CHILDREN OF THE MIST
One of 15 docs shortlisted for the Oscar Documentary category this year and winner of Best International Film at DocAviv and the Best Director Award at IDFA, Ha Le Diem’s Children of the Mist is slowly rolling out in theaters across the U.S. via Film Movement. Seen it? Join the conversation with HtN on our Letterboxd Page.)
If you watched the Oscar-nominated live-action short films last year, you caught Ala Kachuu – Take and Run (my favorite among the bunch), an almost 40-minute dramatization of the unfortunate tradition of “bride kidnapping” (or “bride-napping”) that still exists in some parts of the world. That film took place in Kyrgyzstan, but the practice is hardly limited to one Central Asian country.
Enter the Hmong community of North Vietnam, subject of Ha Le Diem’s feature-documentary debut, Children of the Mist, which trains its piercing lens on one (barely) teenage girl who finds herself caught in the web of custom just as her life promises to offer something different than what her parents have. Raw and intimate, the film is at times hard to watch. Don’t look away, however, as bearing witness can lead to different outcomes than the heretofore preordained.
Beyond the central protagonist—Di, whose vibrant personality comes through in every shot, even when she is but 12 at the start of the narrative—there is the stunning scenery, often shrouded in the titular mist. Deeply embedded in the family and community, Diem (who filmed for three years in total) acts mostly as a fly on the wall, except when Di, who considers her a friend, addresses the filmmaker directly. Sometimes others also joke with her, though it’s remarkable how often she blends into the background.
Di has an older sister, La, who was bride-napped in 2015 and now has one child, with another on the way. Though the children learn in the local school about the value of education and the benefits of holding off on marriage and giving birth, such lessons fly in the face of longstanding cultural practices. And even if Di’s mother—when she is not drunk (though less so than her alcoholic husband)—laments the fact that it may soon be Di’s turn to leave the home, she simultaneously seems to accept the inevitability of such a thing happening. After all, it’s how she was married.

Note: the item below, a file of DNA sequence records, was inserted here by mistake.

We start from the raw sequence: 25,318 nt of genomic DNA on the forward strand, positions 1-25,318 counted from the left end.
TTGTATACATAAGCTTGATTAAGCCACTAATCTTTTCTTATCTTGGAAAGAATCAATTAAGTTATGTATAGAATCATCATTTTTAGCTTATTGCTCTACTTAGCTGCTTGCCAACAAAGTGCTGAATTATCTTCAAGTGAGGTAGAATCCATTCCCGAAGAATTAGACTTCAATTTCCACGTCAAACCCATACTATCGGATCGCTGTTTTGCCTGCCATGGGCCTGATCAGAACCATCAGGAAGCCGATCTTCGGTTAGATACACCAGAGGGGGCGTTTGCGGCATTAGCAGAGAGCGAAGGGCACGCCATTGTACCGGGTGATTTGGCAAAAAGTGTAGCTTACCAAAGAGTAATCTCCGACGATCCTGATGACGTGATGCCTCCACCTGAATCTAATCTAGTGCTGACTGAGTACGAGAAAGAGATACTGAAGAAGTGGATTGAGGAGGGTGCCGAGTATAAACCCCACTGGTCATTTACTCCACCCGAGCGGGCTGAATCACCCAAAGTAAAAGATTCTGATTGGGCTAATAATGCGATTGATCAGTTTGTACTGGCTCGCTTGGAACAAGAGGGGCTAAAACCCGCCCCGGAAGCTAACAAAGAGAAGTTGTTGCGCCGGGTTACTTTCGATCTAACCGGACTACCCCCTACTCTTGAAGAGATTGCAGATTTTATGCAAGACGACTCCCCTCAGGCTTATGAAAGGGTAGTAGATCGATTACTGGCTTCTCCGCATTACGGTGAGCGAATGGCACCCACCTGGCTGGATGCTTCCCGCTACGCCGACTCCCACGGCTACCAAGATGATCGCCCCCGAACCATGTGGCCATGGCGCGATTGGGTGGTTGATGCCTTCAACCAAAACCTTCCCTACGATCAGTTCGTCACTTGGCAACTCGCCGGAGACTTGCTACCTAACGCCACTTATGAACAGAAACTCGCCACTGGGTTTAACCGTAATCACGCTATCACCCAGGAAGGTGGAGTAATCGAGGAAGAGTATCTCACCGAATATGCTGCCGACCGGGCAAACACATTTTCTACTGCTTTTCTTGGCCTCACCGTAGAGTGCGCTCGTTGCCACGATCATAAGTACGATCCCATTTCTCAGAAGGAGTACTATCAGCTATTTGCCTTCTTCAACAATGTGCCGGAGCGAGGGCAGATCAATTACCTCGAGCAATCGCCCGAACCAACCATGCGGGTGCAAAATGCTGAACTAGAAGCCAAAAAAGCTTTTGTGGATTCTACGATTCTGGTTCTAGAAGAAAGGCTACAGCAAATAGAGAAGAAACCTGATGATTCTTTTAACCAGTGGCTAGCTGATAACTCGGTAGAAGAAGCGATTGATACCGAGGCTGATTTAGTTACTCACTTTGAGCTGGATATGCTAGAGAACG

Vietnamese law prohibits anyone below the age of 18 to wed, but the rule appears to be gently applied. In an intense scene, Di flees her parents and would-be in-laws to take refuge among her teachers, who then send a school (and Communist Party) official back with her to adjudicate the family negotiations. Rather than simply telling everyone to stop, this government representative merely points out that it would be wrong and should not happen. It takes time to change a culture, and the Vietnamese seem reluctant to come down too hard on this minority group.
Plus, with the poverty we see everywhere, it’s not as if Di and her peers (male and female) have many options, education notwithstanding. Still, as Diem pushes in with her camera, it is clear that what started out as just a game for Di (flirting with a boy) has resulted in something she most definitely doesn’t want. She’s but a child, herself, and wants the privilege of learning from her mistakes and growing up.
Children of the Mist offers an exceptional treatment of a difficult subject, filled with as many lovely and humorous moments as painful and dramatic ones. Life is a journey, no matter where you are, and Diem is a wonderful, empathetic guide. Even as she remains firmly on Di’s side (to the point of breaking the Prime Directive at one point), she passes little judgement on the people she captures in her frame, empowering Di without disdain. The documentary is expert anthropology and cinema, combined.
– Christopher Llewellyn Reed (@ChrisReedFilm)
Film Movement; Ha Le Diem; Children of the Mist documentary movie review